We do know that there is this thing known as data theft via Wi-Fi, but for data theft to happen to a computer through heat? That sounds improbable and downright crazy at first thought, but there is more science than witch doctor magic to it. Air-gapped systems, long been the ideal solution in high security situations that claim to make siphoning data from them difficult, might be compromised easily in the future – as security researchers at Ben Gurion University in Israel have discovered a method to retrieve data from an air-gapped computer through the use of heat emissions as well as a computer’s built-in thermal sensors.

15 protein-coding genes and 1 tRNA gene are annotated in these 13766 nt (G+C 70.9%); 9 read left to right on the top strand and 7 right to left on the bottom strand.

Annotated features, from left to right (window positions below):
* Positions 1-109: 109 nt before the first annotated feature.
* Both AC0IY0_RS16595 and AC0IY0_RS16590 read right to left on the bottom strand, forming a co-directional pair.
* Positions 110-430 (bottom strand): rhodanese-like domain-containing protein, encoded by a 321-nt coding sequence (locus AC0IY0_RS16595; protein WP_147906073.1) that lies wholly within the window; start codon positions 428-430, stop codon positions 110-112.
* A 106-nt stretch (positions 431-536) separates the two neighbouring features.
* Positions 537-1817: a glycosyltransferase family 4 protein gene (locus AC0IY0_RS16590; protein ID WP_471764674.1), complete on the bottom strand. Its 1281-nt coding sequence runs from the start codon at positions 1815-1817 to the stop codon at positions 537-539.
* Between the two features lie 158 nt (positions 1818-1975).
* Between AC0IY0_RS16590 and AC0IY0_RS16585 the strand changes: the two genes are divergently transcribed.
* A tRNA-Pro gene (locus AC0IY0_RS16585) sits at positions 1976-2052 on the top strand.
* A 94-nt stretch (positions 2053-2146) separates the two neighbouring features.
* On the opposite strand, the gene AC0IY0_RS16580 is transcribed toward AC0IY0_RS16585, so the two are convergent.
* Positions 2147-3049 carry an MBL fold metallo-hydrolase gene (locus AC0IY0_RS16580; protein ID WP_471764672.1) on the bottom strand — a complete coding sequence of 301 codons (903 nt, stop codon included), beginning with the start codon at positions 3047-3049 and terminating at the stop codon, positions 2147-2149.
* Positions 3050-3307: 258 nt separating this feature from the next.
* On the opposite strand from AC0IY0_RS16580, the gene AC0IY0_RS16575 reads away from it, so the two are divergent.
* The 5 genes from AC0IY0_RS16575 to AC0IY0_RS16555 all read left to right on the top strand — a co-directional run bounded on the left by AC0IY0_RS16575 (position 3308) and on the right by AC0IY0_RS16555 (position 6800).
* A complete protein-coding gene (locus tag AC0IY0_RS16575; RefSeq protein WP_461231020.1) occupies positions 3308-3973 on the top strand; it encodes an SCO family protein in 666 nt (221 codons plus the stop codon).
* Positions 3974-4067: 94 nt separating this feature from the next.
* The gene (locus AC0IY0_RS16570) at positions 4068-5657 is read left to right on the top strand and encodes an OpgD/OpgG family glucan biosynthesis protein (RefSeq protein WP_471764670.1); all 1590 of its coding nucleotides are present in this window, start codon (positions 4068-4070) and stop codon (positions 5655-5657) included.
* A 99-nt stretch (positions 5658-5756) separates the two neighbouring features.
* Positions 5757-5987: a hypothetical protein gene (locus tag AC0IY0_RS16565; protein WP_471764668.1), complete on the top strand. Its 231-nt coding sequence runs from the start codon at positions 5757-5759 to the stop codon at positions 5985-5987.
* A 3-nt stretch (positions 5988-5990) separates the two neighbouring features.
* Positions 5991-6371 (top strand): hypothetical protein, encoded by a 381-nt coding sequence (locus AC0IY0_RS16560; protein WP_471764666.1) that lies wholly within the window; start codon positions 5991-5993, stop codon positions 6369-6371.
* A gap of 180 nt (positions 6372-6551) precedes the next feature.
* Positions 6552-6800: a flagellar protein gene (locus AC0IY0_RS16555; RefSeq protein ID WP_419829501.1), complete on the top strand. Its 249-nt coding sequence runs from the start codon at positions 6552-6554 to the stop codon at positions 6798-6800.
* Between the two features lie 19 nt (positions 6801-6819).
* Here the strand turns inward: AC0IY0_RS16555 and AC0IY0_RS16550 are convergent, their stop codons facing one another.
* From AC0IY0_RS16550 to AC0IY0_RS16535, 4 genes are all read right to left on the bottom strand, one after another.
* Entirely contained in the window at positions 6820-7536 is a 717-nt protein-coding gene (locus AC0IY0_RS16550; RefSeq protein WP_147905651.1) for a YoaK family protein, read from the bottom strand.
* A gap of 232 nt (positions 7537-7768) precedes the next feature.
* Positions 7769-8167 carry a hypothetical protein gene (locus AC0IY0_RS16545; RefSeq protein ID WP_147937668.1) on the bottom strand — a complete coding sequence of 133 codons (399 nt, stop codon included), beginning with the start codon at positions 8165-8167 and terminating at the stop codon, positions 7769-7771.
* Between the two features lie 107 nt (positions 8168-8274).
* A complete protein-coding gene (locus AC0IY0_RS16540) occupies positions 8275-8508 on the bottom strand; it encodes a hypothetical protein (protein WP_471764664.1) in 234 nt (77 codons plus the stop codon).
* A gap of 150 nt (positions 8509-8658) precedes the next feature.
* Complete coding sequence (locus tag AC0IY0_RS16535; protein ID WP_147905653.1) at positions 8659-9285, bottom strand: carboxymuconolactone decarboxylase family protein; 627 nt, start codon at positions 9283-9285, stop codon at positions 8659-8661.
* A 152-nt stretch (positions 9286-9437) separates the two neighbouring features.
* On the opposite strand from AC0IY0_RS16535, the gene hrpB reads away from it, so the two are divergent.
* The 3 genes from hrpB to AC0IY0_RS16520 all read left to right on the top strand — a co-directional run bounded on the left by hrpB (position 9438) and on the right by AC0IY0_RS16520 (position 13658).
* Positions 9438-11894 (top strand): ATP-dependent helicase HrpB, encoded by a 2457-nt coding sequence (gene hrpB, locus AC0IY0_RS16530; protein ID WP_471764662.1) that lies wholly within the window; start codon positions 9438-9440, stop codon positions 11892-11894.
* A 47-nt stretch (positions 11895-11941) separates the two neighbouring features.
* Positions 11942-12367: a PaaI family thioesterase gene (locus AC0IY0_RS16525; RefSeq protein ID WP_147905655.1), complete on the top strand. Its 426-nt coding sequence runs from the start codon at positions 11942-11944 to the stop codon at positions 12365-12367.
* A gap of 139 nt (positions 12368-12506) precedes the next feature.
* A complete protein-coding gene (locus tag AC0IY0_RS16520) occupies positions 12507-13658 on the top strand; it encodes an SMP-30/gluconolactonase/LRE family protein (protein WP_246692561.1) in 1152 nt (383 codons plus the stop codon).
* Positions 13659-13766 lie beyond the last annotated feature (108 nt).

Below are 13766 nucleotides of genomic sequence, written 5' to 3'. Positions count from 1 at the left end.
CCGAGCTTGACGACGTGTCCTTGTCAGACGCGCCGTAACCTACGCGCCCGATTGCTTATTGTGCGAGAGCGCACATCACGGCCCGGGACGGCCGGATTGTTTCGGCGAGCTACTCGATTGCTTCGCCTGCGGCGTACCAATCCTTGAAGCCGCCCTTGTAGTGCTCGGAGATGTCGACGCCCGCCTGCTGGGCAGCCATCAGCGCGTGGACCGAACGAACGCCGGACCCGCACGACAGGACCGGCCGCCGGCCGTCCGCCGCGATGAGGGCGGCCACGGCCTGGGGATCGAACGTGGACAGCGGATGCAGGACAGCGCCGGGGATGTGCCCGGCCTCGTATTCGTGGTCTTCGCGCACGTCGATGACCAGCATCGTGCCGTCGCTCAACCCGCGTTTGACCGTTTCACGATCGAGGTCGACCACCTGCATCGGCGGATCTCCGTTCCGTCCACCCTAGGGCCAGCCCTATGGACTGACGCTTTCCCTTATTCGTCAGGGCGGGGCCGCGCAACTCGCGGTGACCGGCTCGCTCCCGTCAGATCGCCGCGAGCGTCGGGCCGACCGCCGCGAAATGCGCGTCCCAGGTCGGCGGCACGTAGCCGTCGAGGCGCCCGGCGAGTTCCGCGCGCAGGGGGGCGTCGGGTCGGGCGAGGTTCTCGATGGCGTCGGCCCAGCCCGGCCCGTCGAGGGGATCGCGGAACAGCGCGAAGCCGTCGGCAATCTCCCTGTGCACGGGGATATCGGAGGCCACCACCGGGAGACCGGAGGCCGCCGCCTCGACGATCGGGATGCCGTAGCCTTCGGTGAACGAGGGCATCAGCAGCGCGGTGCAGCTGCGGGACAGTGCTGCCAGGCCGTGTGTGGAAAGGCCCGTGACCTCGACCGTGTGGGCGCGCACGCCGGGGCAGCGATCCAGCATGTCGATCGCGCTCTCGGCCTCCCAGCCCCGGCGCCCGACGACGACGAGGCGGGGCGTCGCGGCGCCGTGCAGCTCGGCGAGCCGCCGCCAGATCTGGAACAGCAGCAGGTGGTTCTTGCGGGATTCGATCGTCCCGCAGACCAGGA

Basically, this methodology would enable attackers to siphon passwords or security keys from a protected system, before transmitting the data to an internet-connected system which remains in close proximity that is obviously controlled by the attackers. Apart from that, the internet-connected system can be used to send malicious commands to the air-gapped system with the similar technique, now how about that?
Of course, both systems will need to compromised with malware before that can work, and the attack will cater for a mere 8 bits of data to be transmitted over an hour in a readable manner, which is alright for a password or secret key, but definitely not being able to handle copious amounts of data.